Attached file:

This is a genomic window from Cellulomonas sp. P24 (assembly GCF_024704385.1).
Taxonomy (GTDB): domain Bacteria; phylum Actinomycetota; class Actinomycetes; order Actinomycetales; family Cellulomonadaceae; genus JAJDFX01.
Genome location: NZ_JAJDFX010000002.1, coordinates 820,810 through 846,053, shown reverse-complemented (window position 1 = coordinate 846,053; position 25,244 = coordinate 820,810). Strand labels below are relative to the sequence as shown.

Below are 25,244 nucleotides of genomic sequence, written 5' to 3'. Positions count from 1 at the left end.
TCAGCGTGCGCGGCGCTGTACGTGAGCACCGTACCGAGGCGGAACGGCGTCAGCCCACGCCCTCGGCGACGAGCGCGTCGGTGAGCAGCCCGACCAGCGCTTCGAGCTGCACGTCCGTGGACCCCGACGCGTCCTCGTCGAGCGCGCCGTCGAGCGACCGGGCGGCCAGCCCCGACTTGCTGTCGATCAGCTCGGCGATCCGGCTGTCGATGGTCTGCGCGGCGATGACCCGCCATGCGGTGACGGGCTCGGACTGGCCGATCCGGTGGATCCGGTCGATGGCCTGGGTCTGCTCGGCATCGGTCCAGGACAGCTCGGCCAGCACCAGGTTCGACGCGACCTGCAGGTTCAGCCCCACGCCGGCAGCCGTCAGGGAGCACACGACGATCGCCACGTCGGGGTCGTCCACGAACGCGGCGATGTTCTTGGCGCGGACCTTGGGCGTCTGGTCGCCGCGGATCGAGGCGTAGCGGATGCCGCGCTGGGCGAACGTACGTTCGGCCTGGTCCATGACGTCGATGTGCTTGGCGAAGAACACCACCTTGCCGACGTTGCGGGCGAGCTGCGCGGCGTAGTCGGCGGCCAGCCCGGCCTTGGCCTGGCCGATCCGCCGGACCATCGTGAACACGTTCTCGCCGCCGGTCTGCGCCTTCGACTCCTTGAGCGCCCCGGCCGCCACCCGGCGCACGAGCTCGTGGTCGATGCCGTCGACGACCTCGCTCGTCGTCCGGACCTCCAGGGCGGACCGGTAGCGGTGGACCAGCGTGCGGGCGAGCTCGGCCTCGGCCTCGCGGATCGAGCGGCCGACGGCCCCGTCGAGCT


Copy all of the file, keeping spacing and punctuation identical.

This is a genomic window from Cellulomonas sp. P24 (assembly GCF_024704385.1).
Taxonomy (GTDB): domain Bacteria; phylum Actinomycetota; class Actinomycetes; order Actinomycetales; family Cellulomonadaceae; genus JAJDFX01.
Genome location: NZ_JAJDFX010000002.1, coordinates 820,810 through 846,053, shown reverse-complemented (window position 1 = coordinate 846,053; position 25,244 = coordinate 820,810). Strand labels below are relative to the sequence as shown.

Below are 25,244 nucleotides of genomic sequence, written 5' to 3'. Positions count from 1 at the left end.
TCAGCGTGCGCGGCGCTGTACGTGAGCACCGTACCGAGGCGGAACGGCGTCAGCCCACGCCCTCGGCGACGAGCGCGTCGGTGAGCAGCCCGACCAGCGCTTCGAGCTGCACGTCCGTGGACCCCGACGCGTCCTCGTCGAGCGCGCCGTCGAGCGACCGGGCGGCCAGCCCCGACTTGCTGTCGATCAGCTCGGCGATCCGGCTGTCGATGGTCTGCGCGGCGATGACCCGCCATGCGGTGACGGGCTCGGACTGGCCGATCCGGTGGATCCGGTCGATGGCCTGGGTCTGCTCGGCATCGGTCCAGGACAGCTCGGCCAGCACCAGGTTCGACGCGACCTGCAGGTTCAGCCCCACGCCGGCAGCCGTCAGGGAGCACACGACGATCGCCACGTCGGGGTCGTCCACGAACGCGGCGATGTTCTTGGCGCGGACCTTGGGCGTCTGGTCGCCGCGGATCGAGGCGTAGCGGATGCCGCGCTGGGCGAACGTACGTTCGGCCTGGTCCATGACGTCGATGTGCTTGGCGAAGAACACCACCTTGCCGACGTTGCGGGCGAGCTGCGCGGCGTAGTCGGCGGCCAGCCCGGCCTTGGCCTGGCCGATCCGCCGGACCATCGTGAACACGTTCTCGCCGCCGGTCTGCGCCTTCGACTCCTTGAGCGCCCCGGCCGCCACCCGGCGCACGAGCTCGTGGTCGATGCCGTCGACGACCTCGCTCGTCGTCCGGACCTCCAGGGCGGACCGGTAGCGGTGGACCAGCGTGCGGGCGAGCTCGGCCTCGGCCTCGCGGATCGAGCGGCCGACGGCCCCGTCGAGCT